Accelerated industrialization and population growth have led to a rapid surge in the demand for fossil fuels. Being a large environmental pollutant, various stringent measures have been enacted to minimize and possibly eliminate the use of fossil fuels. These regulations measures aim to achieve certain emissions targets which require urgent and aggressive methods to realize. These are not limited to renewable technology, clean and efficient emission technologies.
In particular, nitrogen oxides removal has undergone incredible evolution from traditional methods to current advanced and more efficient methods. The selective catalytic reduction of nitrogen oxides with hydrocarbon (HC-SCR) has been very instrumental. It has paved the way for the development of porous clay heterostructures (PCHs) modified with transitional metals for enhanced catalytic activities. Past reviews have even further shown that development of catalysts for the desired reaction will further enhance selective catalytic reduction of nitrogen oxides at low temperatures. The underlying challenges can be overcome by utilizing copper and iron spinel oxides.
Recently, Minhao Yuan (Ph.D. Student), Professor Yaxin Su, and Professor Wenyi Deng from Donghua University together with Professor Hao Zhou from Changzhou Institute of Engineering Technology investigated the SCR of NO with propylene over porous clay heterostructures modified with CuFe2O4. Various catalyst characterization methods such as X-ray diffraction were used to analyze the influence of the catalytic activities at different temperatures. The main objective was to determine a reasonable and effective reaction path for the selective catalytic reduction process. Their research work is published in the Chemical Engineering Journal.
Results show that the selective catalytic reduction activities of the catalysts were highly enhanced by the formation of the CuFe2O4 species. At low temperatures, high SCR activity was observed in CuFe-PCH. This was because, at higher temperatures, the combustion reaction between oxygen and propylene was dominant thus decreasing the NO conversion. Among the tested catalysts, Cu1Fe-PCH catalyst with an equal molar ration of iron and copper recorded the highest NO removal efficiency of 58.5% at 300 °C that increased to almost 100% at 350 °C when the concentration of propylene was increased from 0.1% to 0.3%.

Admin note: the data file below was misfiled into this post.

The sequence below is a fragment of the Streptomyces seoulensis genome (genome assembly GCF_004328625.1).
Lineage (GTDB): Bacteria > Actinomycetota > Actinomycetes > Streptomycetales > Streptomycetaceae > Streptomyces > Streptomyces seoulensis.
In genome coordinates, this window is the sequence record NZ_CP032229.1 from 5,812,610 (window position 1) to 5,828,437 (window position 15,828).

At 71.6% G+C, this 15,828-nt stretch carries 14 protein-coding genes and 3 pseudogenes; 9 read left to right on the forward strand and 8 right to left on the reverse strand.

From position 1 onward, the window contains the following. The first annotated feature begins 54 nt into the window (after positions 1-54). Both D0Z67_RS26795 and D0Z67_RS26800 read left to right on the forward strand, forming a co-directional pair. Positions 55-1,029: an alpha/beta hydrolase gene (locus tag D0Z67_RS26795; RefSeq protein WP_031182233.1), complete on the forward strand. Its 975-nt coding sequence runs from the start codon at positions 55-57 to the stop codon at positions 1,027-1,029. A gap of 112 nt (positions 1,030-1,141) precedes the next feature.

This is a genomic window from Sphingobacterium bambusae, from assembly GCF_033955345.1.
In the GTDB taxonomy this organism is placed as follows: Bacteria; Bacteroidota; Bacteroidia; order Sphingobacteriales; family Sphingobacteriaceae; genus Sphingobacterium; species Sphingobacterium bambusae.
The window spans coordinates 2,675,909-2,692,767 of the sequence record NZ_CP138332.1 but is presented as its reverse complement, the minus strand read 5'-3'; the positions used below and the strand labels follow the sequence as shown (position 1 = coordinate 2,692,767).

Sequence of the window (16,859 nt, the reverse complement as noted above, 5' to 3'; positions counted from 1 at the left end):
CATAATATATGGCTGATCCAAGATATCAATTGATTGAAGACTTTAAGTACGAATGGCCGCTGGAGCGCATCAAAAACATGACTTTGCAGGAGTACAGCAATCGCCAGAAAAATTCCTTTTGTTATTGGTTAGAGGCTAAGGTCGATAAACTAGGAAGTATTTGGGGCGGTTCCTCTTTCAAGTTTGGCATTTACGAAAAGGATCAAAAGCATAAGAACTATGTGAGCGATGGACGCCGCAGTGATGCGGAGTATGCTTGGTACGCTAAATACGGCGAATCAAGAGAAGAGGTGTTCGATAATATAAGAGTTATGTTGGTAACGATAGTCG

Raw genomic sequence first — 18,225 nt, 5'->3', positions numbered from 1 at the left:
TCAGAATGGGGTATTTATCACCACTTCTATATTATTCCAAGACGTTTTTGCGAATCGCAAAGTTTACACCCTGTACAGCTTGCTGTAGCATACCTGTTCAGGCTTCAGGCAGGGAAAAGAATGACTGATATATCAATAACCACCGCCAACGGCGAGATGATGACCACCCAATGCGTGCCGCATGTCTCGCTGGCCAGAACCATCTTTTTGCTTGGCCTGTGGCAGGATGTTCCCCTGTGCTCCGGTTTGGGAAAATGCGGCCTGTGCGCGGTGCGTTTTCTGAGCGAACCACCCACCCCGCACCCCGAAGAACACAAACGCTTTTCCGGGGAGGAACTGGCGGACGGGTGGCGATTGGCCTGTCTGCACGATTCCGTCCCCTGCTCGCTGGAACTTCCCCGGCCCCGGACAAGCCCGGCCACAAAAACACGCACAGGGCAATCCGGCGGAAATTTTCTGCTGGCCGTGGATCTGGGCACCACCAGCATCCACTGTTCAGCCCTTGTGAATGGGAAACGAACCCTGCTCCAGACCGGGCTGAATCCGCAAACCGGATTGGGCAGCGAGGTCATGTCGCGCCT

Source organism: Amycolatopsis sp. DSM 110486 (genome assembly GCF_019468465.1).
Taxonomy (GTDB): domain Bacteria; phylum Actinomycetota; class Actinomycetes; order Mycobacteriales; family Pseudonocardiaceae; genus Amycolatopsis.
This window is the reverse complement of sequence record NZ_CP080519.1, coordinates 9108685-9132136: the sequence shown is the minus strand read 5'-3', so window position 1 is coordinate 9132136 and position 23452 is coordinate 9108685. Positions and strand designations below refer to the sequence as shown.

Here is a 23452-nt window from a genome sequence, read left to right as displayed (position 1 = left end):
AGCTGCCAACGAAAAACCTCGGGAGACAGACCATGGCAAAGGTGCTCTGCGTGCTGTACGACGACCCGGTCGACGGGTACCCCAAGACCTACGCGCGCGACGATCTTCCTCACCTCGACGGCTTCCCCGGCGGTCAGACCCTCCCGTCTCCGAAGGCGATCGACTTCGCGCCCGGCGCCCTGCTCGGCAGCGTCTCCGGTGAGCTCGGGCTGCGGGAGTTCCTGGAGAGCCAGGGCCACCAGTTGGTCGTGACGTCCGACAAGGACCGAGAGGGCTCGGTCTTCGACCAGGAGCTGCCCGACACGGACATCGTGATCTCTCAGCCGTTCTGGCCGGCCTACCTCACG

Based on image observations from the catalytic characterization methods, CuFe2O4 nanocrystal with two planes was observed to be the most active component of the CuFe-PCH catalyst. On the other hand, the high catalyst performance of CuFe2O4 species on CuFe-PCH catalyst was also attributed to its enhanced properties: high acidic site density, high crystallinity, large lattice oxygen proportionality, good redox ability among others. The increase in the copper content resulted in a decrease in the pore volume and surface area due to partial blockage of the porous clay heterostructure channels.
From the Diffuse Reflectance Fourier Transform Infrared Spectroscopy (DRIFTS) results, a possible reaction path of selective catalytic reduction of nitrogen oxide was proposed. This was mainly due to the formation of more isocyanates such as Cu-NCO and Fe-NCO that greatly contributed to improving the C3H6-SCR activity. When these intermediates were reacted with adsorbed nitrogen oxide species, water, nitrogen and carbon dioxide were formed. Overall, the results suggest that the presented porous clay heterostructures modified with copper ferrite spinel catalysts is promising in curbing environmental pollution through efficient selective catalytic reduction of nitrogen oxides.
Yuan, M., Su, Y., Deng, W., & Zhou, H. (2019). Porous clay heterostructures (PCHs) modified with copper ferrite spinel as catalyst for SCR of NO with C3H6. Chemical Engineering Journal, 375, 122091.